ERC Markets Experience Increased Volatility from Stroke-of-the-Pen Events
A complex web of factors impact emissions markets across the country. Informed stakeholders participating in the emission markets, balance in-depth understanding of regulation and policy, technical data, capital project horizon, portfolio optimization, risk tolerance, and transactions.
Emissions markets inherently have “stroke-of-the-pen” risk and are subject to substantial price movements. We have seen this dynamic play out recently in several markets across the country. A ready example is the previously covered D.C. Circuit Court of Appeals Ruling that vacated the ability for companies to rely on interprecursor trading (IPT) to satisfy offsets. Vacating IPT optionality poses substantial challenges to regulated entities like the Houston-Galveston-Brazoria (HGB) Nonattainment Area, which includes a sizable petrochemical and refining industrial complex. Element Markets has seen a run on VOC ERCs in the HGB with this flexibility removed, with petrochemical and refining companies aggressively entering the market to cover their outstanding VOC needs. VOC prices in HGB have increased almost 100% in less than four months, and it would not seem surprising to us if this trend continued in the short-to-medium term.
While a 100% increase in four months sounds extreme, that outcome pales compared to the “stroke-of-the-pen” impacts we see in other markets. For example, the wake of the EPA’s revised Cross State Air Pollution Rule (CSAPR), finalized on March 15, 2021, resulted in a 10x multiplier in pricing for NOx allowances in this seasonal market.
The emission reduction credit market within the San Joaquin Valley Air Pollution Control District (SJVAPCD) was also dramatically impacted by a similar “stroke-of-the-pen” event. Historically, SJVAPCD’s ERC program has been distinct from federal offsetting requirements required by the Clean Air Act. This difference was permitted by the EPA insofar as SJVAPCD’s ERC program was at least as stringent as the federal requirements for criteria pollutants (VOC, NOx, SOx, PM and CO) as it pertains to offset quantity and surplus value.
As of late 2020, SJVAPCD is not able to demonstrate equivalency with offset quantity and surplus value tests for VOC and with surplus value tests for NOx. As a result, all VOC and NOx used for compliance/offset purposes must be surplus at the time of use. SJVAPCD estimates that only around 21% of existing VOCs and 16% of existing NOx in the bank meet federal surplus requirements. This dramatic, ~80%+ reduction in supply has resulted in a 15x increase in VOC prices since December 2020. NOx prices have been slower to react but will likely see large increases unless SJVAPCD can pass federal equivalency tests for surplus value for both pollutants.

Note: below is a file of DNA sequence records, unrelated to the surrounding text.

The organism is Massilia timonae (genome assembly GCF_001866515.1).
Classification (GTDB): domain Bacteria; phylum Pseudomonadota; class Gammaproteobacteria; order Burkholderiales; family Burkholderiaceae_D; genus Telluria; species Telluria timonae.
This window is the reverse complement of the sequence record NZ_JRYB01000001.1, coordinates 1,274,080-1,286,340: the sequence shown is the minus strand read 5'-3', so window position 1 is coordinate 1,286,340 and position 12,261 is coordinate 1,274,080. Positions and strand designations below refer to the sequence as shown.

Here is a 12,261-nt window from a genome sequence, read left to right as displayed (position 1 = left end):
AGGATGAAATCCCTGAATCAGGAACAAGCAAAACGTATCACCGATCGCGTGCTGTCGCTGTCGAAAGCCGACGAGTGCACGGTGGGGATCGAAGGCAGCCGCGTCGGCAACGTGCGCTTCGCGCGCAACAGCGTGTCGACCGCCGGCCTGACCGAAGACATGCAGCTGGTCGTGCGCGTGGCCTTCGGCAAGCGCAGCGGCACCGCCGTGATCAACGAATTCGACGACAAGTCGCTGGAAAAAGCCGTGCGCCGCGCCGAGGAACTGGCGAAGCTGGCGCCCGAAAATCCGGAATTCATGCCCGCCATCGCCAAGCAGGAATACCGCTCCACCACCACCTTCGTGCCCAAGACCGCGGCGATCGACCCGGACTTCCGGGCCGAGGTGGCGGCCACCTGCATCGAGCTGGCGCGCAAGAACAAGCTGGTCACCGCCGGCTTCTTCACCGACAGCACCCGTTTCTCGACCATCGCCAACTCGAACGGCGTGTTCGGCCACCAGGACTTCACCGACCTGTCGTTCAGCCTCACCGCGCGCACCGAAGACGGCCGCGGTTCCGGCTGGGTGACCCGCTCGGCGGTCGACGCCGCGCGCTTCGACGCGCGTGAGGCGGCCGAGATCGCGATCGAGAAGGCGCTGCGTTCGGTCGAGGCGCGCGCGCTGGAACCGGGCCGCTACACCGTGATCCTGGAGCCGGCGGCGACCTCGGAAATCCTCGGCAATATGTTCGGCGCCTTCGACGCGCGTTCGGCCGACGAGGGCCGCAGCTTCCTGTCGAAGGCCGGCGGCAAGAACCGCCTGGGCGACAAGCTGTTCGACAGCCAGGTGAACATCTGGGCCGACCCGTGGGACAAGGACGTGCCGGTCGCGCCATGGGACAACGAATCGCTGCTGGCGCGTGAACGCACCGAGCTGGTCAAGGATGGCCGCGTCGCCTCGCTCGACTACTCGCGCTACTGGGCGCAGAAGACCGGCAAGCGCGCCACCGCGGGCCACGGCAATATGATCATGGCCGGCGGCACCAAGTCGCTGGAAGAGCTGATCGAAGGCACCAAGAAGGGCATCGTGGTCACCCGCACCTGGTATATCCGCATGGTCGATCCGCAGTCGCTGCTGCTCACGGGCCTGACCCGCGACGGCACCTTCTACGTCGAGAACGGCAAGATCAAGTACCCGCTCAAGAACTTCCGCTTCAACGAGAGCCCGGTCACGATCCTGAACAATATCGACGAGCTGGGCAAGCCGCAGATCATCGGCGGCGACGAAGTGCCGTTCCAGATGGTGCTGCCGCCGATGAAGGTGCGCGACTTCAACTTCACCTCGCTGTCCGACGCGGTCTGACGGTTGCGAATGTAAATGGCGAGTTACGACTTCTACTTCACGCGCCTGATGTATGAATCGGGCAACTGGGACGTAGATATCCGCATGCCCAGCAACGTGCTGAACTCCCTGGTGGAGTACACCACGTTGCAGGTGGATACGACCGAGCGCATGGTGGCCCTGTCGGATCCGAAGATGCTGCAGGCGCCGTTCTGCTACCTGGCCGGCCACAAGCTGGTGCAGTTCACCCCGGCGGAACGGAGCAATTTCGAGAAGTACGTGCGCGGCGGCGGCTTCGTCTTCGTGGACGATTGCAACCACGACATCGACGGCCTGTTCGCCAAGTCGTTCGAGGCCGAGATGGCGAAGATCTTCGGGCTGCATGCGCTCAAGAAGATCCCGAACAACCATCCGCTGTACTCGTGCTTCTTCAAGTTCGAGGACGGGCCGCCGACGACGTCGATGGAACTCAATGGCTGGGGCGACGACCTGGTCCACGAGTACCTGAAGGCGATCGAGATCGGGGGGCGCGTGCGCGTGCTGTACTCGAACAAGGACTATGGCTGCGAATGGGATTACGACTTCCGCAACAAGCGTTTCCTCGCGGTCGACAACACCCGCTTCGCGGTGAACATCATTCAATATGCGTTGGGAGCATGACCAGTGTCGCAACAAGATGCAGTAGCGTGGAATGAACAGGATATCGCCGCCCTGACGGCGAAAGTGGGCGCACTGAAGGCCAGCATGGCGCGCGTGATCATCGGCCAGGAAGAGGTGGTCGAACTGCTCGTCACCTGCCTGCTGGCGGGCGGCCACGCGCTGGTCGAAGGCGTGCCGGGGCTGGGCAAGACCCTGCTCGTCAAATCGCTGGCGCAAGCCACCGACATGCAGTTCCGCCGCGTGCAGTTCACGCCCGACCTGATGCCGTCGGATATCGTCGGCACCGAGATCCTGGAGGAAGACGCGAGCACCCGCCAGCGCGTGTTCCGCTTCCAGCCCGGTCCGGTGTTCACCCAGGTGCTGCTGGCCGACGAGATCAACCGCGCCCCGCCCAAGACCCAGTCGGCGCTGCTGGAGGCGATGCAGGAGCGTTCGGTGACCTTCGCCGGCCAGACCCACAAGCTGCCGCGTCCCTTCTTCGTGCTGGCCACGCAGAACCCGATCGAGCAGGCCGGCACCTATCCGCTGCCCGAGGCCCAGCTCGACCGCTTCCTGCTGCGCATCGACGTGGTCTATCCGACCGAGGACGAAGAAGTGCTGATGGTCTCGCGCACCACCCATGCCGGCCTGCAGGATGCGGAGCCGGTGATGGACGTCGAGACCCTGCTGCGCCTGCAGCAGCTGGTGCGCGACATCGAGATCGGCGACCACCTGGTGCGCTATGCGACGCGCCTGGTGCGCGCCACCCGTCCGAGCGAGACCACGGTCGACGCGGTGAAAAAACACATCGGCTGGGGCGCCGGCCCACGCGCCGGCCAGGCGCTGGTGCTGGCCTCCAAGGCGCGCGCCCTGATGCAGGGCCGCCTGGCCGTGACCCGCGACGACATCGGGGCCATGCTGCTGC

HGB Ozone Air Quality Update
It seems fair to characterize Covid-19 and its associated international shutdowns as a “black swan” event in 2020. One secondary effect of Covid-19 having curtailed economic activity is that it appears to have improved air quality in areas such as the HGB area.
As shown in the chart below, the transportation sector was impacted as well.
Based on the data, it seems safe to say that overall emissions into the airshed were reduced, as reflected by the area air monitors. An important metric in this area is the 4th High reading. The 4th High reading for each area air monitor is what is relied upon to determine a three-year average ozone concentration. It is a critical value to determine compliance with the National Ambient Air Quality Standards (NAAQS). The highest 4th High ozone reading in HGB in 2020 was 75 ppb.
Fast forward to 2021, and it appears the area is trending back to pre-Covid-19 levels of activity, including industrial activity and mobility levels, which looks to correspond with pre-Covid-19 levels of emissions. Not surprising is that the HGB area has already registered several data points above the 75 ppb threshold, with the 4th High ozone reading for 2021 (as of July 26, 2021) reported as 78 ppb (see table below).
As of July 20, 2021, the HGB area has missed the deadlines to meet the 75 ppb three-year average, passing the threshold to be “bumped up” to Severe Nonattainment status for the 2008 Ozone Standard. However, areas can request (as TCEQ has done) extensions if in the deadline year the 4th High for that year is at or below the NAAQS threshold. This dynamic may create a potentially tricky scenario for stakeholders, including regulatory agencies, to navigate. For example, questions could center on how an air-quality extension could be granted for a Covid-19 depressed activity year when the current year shows air quality has returned to pre-Covid levels, including ozone levels above the NAAQS standard. Element Markets will continue to monitor the situation as it evolves.